As you read this, there’s a ship bound for Africa with 126 musical instruments on board. They’re all from Greater Vancouver save for one, a double bass, that was trucked here from Toronto. There are violins, guitars, drums, clarinets, trumpets, trombones, cellos, a euphonium, recorders, tubas, that double bass and three pianos, including an old, elegant, and lovingly restored upright that once adorned the hallway of a 100-plus-year-old house on Kits Point.
The ship left Vancouver on Boxing Day for Italy, Oman and ultimately Tanzania, where the instruments will be unloaded and trucked to their final destination, the Ngomo Dolce Music Academy in Lusaka, Zambia and the 100 or so students who study there.
At least if everything goes according to plan, they will. It is Africa, after all, and as Heidi Krutzen (above), the Vancouver harpist who organized the expedition knows, things don’t always run smoothly. Nevertheless, she hopes they’ll arrive in March. And she intends to be there when they do — she left Vancouver Sunday, headed for Zambia by way of Scotland. “I get a lot out of this. I love seeing the smiles on the children’s faces and knowing I’ve made a difference to them. And I learn a lot whenever I’m there.”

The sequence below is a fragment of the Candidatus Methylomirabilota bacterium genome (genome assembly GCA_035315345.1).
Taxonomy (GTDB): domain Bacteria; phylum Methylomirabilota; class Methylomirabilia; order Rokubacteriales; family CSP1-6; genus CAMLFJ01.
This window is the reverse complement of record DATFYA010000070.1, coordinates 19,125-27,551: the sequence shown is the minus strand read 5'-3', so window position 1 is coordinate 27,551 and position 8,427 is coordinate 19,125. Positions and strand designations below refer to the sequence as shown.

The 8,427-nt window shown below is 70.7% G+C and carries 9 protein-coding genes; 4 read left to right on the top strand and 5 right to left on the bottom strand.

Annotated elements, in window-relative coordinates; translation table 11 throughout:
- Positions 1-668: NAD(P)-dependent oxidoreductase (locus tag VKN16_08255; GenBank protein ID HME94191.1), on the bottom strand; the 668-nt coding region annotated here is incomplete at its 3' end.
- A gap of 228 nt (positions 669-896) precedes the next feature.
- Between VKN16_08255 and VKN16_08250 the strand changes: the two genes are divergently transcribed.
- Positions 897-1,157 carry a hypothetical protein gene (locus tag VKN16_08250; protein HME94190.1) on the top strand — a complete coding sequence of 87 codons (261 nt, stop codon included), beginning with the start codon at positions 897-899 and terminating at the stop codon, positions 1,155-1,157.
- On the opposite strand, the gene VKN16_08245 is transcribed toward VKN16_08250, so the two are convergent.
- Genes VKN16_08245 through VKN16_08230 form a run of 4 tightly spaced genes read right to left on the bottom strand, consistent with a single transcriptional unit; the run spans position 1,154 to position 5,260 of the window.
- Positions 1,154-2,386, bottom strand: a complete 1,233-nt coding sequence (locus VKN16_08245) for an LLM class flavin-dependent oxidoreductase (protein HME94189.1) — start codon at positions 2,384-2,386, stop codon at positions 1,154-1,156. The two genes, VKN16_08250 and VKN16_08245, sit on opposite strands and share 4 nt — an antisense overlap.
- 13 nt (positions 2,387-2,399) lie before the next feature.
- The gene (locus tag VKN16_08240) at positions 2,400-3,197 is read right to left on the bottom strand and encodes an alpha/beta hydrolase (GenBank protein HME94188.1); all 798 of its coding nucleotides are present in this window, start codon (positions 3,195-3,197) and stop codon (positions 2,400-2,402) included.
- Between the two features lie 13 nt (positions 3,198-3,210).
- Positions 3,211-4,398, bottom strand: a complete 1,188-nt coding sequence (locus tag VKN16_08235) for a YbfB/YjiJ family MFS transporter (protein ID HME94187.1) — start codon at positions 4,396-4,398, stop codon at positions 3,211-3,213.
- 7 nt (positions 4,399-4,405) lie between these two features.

It was on a 2011 visit to Zambia that Krutzen learned about the Ngomo Academy. She and a colleague, Jocelyn Banyard, were there working on behalf of Malambo Grassroots, a society they’d created to foster education, village health and income generation for women, when she heard about the stifling three-room schoolhouse and its struggling staff of four full-time and two part-time teachers endeavouring to teach western music to about 100 eager students using a few electric keyboards, drums and, bizarrely, a harpsichord. They even had a small collection of handmade instruments.
“I thought it was wonderful what they were trying to do there,” Krutzen recalls, “but Africa wasn’t supposed to be about music for me. It’s what I do all the time, so I didn’t want to get involved. But when I got home, the wheels started spinning.”
An email to colleagues at the Vancouver Symphony Orchestra about the school resulted in a violin, a violin case and a piece of music. The next day it brought a piano. After that, a deluge “from the opera, the freelance music community, music schools, music businesses, the jazz community, the world music community”.
But before it could be sent anywhere, it all had to be recorded, stored, wrapped and boxed, a task that took Krutzen hundreds and hundreds — and hundreds — of hours to accomplish.
No wonder she wants to see it arrive.